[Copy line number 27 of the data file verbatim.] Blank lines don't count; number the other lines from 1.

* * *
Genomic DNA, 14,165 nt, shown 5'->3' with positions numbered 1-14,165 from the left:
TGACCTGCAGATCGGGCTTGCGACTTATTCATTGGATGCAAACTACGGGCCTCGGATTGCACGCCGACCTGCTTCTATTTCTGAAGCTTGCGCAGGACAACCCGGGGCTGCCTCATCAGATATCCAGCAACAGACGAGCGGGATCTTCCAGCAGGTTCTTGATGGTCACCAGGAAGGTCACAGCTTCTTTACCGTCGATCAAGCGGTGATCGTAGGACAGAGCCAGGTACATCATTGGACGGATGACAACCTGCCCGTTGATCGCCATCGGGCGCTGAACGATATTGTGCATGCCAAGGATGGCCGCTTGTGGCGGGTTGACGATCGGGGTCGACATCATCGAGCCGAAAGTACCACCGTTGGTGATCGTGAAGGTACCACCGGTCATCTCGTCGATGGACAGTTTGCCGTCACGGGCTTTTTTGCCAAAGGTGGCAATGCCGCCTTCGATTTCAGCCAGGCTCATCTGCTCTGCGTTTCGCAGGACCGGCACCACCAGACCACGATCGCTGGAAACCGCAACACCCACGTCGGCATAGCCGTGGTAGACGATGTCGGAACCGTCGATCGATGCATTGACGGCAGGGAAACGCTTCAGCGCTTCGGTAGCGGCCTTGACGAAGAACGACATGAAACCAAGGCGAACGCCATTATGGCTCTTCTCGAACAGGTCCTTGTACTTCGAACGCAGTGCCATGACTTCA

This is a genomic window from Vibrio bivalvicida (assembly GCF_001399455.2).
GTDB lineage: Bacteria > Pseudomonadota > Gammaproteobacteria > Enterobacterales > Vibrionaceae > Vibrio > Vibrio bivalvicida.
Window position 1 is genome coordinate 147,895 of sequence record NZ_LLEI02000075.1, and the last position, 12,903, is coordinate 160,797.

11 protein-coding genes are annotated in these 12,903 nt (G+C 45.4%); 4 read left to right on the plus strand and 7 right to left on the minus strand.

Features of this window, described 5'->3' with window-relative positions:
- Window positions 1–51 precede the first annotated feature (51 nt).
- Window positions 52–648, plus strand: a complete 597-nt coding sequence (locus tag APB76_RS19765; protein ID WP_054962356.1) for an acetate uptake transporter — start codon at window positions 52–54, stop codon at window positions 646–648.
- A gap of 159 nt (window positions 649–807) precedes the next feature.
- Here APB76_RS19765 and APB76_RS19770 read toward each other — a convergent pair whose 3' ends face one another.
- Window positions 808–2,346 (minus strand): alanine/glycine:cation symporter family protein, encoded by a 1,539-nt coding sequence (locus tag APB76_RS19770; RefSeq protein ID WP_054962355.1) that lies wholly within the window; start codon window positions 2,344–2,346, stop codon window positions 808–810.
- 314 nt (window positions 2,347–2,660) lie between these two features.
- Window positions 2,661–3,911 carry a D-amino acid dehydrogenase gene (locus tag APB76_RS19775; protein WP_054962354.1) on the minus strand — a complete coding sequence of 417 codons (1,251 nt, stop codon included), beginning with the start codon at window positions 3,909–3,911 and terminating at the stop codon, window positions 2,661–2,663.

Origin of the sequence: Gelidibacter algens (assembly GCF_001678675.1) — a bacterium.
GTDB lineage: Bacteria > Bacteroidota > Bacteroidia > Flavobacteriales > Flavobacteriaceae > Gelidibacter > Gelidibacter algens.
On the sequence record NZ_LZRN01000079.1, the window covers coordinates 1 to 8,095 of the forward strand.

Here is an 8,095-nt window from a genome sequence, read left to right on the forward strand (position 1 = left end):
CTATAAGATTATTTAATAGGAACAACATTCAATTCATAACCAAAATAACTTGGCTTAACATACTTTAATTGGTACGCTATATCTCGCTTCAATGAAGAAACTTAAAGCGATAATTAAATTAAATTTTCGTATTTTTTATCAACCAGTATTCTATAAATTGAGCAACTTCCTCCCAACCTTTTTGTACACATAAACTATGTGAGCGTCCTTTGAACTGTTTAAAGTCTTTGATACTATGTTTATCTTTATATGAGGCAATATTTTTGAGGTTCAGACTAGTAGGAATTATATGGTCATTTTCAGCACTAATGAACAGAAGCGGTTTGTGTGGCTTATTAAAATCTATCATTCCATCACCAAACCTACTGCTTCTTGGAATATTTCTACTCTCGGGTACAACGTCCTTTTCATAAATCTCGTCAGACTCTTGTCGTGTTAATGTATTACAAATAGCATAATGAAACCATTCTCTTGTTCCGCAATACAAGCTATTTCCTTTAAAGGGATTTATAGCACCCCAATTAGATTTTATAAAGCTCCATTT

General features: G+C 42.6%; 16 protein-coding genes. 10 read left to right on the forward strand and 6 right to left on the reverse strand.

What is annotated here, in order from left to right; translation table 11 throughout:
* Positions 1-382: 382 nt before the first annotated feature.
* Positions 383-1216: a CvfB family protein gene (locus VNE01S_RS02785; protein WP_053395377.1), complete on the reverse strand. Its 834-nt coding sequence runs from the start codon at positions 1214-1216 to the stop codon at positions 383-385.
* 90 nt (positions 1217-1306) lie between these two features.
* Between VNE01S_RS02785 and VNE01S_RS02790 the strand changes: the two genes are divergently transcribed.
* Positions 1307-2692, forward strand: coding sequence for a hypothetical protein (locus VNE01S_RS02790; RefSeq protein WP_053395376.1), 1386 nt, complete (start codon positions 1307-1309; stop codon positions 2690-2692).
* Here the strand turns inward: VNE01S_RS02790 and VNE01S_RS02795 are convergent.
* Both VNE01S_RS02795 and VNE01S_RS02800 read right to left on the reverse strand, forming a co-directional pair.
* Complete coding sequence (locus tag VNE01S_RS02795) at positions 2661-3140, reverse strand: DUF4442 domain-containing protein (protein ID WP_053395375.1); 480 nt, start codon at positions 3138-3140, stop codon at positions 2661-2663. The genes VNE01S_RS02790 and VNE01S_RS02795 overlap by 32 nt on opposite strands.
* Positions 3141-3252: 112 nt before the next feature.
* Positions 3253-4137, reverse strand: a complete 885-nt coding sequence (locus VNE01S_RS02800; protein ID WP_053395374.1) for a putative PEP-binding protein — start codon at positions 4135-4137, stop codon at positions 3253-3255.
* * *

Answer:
* Here the strand turns inward: VNE01S_RS02790 and VNE01S_RS02795 are convergent.